Recent reports of death and illness stemming from the start of the influenza season underlines the importance of vaccinations.
The most severe cases so far have been in Alberta, where health officials estimate the virus has killed 10 people.
In B.C., while the numbers are not as high, Fraser Health reports 30 people in hospital, all suspected of having the H1N1 strain of the flu. One person has died, but it is not confirmed if H1N1 is to blame.
To many, H1N1 is a familiar name. They remember the widespread concern when it was first identified as the “swine flu” in 2009. They also remember that despite dire warnings of an impending pandemic, the virus passed without much damage.
For health officials, that success was a direct result of the intensive vaccination efforts made worldwide.
To skeptics, however, it was just another sign of unwarranted alarm and manufactured panic.
Indeed, it is easy to under-appreciate the flu threat. After all, who hasn’t contracted the virus at some point? For many it’s simply part of winter and nothing worse than a nasty cold.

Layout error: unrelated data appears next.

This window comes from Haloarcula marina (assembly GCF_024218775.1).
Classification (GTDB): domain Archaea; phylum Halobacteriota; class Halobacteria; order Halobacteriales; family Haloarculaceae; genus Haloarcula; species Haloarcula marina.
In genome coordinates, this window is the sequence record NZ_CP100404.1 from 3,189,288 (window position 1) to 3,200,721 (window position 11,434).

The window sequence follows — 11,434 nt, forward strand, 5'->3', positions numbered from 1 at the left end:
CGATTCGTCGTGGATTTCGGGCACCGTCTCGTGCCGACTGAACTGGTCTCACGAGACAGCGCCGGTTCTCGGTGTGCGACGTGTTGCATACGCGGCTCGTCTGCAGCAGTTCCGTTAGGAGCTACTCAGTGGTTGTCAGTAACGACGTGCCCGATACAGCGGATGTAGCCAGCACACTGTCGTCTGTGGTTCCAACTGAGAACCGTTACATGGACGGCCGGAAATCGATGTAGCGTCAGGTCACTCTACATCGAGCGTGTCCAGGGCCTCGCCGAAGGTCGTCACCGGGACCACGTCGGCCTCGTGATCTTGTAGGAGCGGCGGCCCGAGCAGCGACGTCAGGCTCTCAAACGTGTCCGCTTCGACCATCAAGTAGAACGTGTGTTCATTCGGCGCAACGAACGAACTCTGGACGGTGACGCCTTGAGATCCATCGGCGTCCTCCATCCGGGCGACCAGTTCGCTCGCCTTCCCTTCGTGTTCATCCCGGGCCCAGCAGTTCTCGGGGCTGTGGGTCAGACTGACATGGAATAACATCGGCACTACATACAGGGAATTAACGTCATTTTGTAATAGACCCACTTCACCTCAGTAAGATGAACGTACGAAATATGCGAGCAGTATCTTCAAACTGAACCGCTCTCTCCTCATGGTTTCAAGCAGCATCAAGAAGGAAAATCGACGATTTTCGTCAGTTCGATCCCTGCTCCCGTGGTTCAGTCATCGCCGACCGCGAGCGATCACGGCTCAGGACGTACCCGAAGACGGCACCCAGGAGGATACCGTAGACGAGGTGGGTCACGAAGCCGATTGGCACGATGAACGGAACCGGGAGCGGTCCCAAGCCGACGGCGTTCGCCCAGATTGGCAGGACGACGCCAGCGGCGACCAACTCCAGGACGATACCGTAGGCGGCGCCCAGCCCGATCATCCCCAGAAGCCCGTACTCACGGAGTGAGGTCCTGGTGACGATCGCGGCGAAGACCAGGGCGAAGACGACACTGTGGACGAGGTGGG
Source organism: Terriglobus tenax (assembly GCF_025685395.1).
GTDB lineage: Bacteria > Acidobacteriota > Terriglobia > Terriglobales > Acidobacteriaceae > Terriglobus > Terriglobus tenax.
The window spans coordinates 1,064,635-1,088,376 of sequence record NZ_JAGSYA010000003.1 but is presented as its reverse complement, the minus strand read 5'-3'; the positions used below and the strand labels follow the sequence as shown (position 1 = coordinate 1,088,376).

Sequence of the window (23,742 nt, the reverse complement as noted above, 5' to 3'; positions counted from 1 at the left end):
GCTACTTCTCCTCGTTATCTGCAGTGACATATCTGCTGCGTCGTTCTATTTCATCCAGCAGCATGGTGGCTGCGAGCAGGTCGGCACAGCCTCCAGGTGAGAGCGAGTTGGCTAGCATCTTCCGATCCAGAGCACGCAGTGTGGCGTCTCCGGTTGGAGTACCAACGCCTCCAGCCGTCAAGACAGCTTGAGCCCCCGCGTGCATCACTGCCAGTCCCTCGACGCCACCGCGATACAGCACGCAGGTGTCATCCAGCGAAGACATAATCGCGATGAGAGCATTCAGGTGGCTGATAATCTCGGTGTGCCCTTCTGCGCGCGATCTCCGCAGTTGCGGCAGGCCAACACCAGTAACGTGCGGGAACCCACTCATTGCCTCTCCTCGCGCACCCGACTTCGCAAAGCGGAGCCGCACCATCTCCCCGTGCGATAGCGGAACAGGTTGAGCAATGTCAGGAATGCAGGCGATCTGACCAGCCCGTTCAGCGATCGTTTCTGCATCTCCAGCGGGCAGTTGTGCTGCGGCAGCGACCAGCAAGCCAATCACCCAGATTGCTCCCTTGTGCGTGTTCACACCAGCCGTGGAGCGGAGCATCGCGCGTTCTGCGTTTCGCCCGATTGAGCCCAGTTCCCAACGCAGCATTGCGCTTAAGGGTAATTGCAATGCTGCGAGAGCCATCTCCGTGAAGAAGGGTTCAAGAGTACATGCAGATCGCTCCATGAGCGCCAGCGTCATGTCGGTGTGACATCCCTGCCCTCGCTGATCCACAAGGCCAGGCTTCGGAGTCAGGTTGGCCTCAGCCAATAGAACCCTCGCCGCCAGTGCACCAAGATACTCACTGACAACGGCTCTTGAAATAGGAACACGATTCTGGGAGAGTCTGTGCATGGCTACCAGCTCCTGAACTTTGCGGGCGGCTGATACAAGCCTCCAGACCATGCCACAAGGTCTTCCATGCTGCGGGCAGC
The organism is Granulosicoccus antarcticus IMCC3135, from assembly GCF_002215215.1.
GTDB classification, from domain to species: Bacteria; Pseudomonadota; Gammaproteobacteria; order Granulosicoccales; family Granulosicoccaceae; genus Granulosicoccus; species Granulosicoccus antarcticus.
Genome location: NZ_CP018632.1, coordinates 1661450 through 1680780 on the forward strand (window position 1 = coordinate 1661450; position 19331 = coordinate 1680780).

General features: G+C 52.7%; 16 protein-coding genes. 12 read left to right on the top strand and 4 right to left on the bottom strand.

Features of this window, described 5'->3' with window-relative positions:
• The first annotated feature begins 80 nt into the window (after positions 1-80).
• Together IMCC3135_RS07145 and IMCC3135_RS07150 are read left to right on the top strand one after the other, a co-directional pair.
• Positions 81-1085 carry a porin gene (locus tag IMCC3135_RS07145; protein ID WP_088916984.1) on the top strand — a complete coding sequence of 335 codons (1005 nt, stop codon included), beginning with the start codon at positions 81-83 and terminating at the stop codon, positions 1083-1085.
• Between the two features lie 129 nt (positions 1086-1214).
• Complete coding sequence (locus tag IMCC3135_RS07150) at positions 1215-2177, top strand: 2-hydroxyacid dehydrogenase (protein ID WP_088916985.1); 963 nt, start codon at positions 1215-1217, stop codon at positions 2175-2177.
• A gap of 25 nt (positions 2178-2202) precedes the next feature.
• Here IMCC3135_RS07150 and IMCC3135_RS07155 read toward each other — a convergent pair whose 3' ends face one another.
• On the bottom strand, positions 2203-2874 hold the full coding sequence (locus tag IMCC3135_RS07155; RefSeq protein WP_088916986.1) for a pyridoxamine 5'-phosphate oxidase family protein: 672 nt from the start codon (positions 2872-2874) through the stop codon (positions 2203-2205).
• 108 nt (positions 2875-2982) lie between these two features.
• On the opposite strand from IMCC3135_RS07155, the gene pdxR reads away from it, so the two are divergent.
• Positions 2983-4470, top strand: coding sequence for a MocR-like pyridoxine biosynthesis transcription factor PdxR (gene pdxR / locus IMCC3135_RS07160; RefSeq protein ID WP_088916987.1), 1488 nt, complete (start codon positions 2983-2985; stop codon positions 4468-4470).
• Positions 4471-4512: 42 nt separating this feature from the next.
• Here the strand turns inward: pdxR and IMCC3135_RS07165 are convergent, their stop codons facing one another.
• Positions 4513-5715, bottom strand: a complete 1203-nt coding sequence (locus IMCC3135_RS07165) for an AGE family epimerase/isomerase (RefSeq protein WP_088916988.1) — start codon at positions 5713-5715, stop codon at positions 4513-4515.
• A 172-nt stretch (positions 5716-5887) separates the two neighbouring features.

What they forget is the fact that influenza is not some static disease. It is constantly changing to undermine the defenses we build. If successful, the consequences can be devastating.
In 1918 the most deadly conflict the world had ever seen was nearing its bloody end. But as tragic as the First World War was, more people died in the flu pandemic that struck that year than in the entire war. Estimates put the global death toll at between 50 million and 100 million people. In Canada, the disease claimed 50,000 lives – many of them young and in their prime of life.
Many would like to think that the scale of that pandemic is ancient history. But the fact is the only thing preventing its resurgence are the actions we take to contain an outbreak.
We have the tools at our disposal to reduce the risk.
But it’s up to us to use them.
For more information about influenza and vaccination clinics, see immunizebc.ca